— Application of ML Technology to Double Biomanufacturing Productivity
— $2M Grant New Funding from U.S. Depart. of Energy to Support Further Development
Seattle, WA, August 11, 2021 – Lumen Bioscience, a clinical-stage biopharmaceutical company developing products to treat and prevent highly prevalent diseases, today announced the results of a research collaboration with Google that applied machine learning (ML) to significantly advance the scalability of spirulina-based biologic drugs. The research, led by Caitlin Gamble, Lumen and Drew Bryant at Google Accelerated Science, was funded in part by the Bill & Melinda Gates Foundation. Lumen Bioscience simultaneously announced receipt of $2 million in additional grant funding from the Department of Energy to support further development of these research findings.
The new paper details the application of ML to increase spirulina productivity using Bayesian black box optimization to rapidly explore a 17-dimensional space containing numerous environmental variables including pH, temperature, and light spectrum and light intensity. Modifications over multiple experimental rounds resulted in outcomes that doubled spirulina-based protein production capabilities. Pending peer-review, the research titled “Machine Learning Optimization of Photosynthetic Microbe Cultivation and Recombinant Protein Production,” has been posted on the online preprint server bioRxiv.
Even in an ultra-simple biomanufacturing system like Lumen’s—where the growth media includes only water and a handful of simple mineral salts—the number of potentially interacting variables is too vast to efficiently explore with traditional one-factor-at-a-time experimentation. Lumen’s spirulina-based biomanufacturing platform is already easily affordable for developed-world customers, but further productivity gains like this will enable broader distribution of these products in the developing world, a major priority of the Gates Foundation. This ML application provides a way to short-cut the productivity improvement process that took decades for older biomanufacturing platforms such as yeast, E. coli, and CHO.
“The combination of two pioneering innovations—the machine-learning of Google and our spirulina-based therapeutics production—brings us even closer to a fully optimized approach that could have a major impact on devastating diseases globally,” said Jim Roberts, M.D., Ph.D., co-founder and Chief Scientific Officer of Lumen Bioscience. “We believe this paper is the first to describe the application of AI techniques to biologics manufacturing. We look forward to the future implementation of these practices, as supported with funding from the Department of Energy, to provide mucosally and topically delivered biologics for highly prevalent diseases that, until now, have been infeasible due to the cost and scaling challenges of traditional biomanufacturing platforms.”
“Lumen Bioscience’s spirulina-based biopharmaceutical manufacturing platform represented a unique and meaningful challenge for our ML team,” said Drew Bryant. “Applying ML techniques to the challenge, we were able to significantly improve outcomes at a speed and cost that would not be possible using traditional methods. Further enhancements to this platform hold promise to revolutionize ideas about feasible disease targets and global access to spirulina-based biologic drugs.”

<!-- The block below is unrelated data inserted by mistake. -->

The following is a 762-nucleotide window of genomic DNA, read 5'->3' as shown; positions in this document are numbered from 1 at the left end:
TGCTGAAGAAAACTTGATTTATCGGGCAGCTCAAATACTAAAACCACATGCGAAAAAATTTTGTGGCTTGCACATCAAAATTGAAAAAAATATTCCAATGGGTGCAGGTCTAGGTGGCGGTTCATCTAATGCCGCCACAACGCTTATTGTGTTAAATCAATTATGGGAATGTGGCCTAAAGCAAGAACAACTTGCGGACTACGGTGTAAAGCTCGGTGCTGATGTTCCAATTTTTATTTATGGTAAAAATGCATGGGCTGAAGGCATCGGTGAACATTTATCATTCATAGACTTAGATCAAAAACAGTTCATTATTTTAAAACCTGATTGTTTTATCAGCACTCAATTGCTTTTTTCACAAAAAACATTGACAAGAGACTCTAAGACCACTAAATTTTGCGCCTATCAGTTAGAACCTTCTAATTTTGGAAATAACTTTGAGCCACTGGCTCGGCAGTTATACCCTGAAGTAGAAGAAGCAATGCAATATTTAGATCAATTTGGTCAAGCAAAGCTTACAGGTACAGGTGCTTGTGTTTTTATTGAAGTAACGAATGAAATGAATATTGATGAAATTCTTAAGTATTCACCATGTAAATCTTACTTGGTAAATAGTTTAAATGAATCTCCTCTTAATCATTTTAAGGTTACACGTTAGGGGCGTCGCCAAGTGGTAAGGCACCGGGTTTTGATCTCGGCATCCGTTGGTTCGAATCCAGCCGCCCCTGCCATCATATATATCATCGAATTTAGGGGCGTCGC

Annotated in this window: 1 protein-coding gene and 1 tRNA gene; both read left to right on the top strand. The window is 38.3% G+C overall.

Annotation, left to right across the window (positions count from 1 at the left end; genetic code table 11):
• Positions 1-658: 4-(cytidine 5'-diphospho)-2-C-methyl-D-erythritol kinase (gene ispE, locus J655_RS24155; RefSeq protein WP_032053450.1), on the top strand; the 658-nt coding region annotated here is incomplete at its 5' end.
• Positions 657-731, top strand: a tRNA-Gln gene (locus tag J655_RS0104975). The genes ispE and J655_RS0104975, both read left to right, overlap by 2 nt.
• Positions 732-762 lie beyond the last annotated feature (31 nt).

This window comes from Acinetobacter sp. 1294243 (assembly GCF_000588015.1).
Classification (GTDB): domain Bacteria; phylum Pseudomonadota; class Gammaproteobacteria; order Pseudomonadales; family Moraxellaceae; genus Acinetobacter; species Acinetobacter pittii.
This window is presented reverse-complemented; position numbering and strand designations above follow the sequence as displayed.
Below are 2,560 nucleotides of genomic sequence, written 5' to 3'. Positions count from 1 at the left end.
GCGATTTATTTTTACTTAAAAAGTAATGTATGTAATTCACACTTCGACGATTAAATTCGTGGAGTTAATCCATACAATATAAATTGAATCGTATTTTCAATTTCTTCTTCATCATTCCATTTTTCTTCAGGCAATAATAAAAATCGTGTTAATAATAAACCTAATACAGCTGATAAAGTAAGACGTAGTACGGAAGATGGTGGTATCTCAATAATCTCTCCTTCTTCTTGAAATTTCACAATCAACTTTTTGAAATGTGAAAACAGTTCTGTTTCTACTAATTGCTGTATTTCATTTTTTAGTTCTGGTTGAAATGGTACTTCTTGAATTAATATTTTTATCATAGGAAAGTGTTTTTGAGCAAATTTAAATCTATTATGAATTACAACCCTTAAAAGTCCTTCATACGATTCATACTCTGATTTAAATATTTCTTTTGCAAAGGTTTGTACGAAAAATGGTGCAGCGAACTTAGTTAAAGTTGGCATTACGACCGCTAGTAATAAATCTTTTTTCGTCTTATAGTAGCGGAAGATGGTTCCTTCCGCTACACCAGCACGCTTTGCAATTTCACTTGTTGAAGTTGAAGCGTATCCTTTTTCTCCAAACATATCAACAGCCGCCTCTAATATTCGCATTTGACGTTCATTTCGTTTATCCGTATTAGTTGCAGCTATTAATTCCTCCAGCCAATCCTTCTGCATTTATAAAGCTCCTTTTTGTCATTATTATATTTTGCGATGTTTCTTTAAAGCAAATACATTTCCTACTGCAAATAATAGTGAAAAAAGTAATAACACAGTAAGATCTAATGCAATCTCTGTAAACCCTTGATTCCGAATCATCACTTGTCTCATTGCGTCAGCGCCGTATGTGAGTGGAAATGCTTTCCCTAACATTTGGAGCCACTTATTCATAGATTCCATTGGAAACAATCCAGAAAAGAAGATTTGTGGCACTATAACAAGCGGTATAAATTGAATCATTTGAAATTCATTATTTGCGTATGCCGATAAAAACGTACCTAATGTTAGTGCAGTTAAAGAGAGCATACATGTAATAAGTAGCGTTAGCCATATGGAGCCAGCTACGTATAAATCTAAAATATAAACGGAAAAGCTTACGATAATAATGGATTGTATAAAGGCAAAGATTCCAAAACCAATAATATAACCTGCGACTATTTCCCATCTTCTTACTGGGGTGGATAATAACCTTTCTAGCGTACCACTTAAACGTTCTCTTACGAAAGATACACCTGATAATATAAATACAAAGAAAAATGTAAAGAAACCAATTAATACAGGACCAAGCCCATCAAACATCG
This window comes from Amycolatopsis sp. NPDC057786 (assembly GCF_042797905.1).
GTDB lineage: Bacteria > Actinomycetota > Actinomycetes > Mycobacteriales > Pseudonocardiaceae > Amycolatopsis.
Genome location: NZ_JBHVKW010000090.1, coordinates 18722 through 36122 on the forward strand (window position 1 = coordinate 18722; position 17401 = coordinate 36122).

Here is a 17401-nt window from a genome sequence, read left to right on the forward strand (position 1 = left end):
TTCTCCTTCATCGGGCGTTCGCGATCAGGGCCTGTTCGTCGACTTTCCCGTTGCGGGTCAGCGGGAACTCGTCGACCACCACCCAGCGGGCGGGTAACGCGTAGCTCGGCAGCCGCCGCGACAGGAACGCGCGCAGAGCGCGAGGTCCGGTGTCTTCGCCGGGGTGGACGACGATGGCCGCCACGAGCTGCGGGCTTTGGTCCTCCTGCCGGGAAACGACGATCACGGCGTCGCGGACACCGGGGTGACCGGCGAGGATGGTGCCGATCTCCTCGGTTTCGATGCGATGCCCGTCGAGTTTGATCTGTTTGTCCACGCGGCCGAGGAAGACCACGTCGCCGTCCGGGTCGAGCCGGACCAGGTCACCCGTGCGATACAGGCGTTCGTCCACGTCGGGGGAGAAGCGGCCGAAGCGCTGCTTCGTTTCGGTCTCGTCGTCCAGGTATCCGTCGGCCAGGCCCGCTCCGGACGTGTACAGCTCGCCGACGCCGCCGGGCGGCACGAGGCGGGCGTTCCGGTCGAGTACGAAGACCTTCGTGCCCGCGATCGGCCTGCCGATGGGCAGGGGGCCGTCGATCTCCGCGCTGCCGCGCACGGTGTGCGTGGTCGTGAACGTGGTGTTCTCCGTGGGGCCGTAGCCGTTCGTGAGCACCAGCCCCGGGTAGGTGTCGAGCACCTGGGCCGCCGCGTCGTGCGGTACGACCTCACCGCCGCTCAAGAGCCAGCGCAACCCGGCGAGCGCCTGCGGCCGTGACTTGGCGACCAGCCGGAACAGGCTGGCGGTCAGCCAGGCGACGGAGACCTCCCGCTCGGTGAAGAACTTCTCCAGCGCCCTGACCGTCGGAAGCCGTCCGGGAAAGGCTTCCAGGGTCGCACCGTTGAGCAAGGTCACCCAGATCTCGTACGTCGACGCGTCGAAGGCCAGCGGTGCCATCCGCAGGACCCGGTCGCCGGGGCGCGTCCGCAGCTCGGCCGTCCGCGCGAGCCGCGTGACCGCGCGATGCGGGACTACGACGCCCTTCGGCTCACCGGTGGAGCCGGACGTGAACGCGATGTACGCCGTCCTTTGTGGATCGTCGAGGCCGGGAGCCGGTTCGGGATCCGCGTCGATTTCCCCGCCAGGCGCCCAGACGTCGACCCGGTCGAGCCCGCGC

In related news, Lumen Bioscience along with the National Renewable Energy Laboratory, received funding support of more than $2 million from the U.S. Department of Energy for “ACCESS CARBON”, a project designed to further improve the productivity of spirulina-based biomanufacturing. This project will build on the pioneering work described in the paper above by expanding the number of variables evaluated to also include improvements from alternative, genetically diverse production strains and other key variables, and significant increase in complexity and scale.
Lumen Bioscience’s platform builds on its breakthrough discovery of the only known methods for engineering spirulina and subsequent development of a low-cost system to manufacture them at large-scale under biopharmaceutical-grade cGMP controls. The company’s clinical stage pipeline of investigational biologic drugs includes:
- LMN-201 for C. difficile infection, in collaboration with National Institute of Allergy and Infectious Diseases (NIAID) and Rockefeller University;
- LMN-101 for traveler’s diarrhea supported by BARDA’s CARB-X program and the Bill & Melinda Gates Foundation; and
- LMN-301 for Covid-19 GI infection, supported by the US Army Medical Research and Development Command (USAMRDC), operating through the Medical Technology Enterprise Consortium (MTEC).
Though current product development at Lumen remains tightly focused on biologic drug development, the technologies developed under the ACCESS CARBON project have the potential to impact other fields as well, including alternative foods, industrial biomanufacturing, and climate change—fields where production scales are far larger even than global health applications and pandemic response.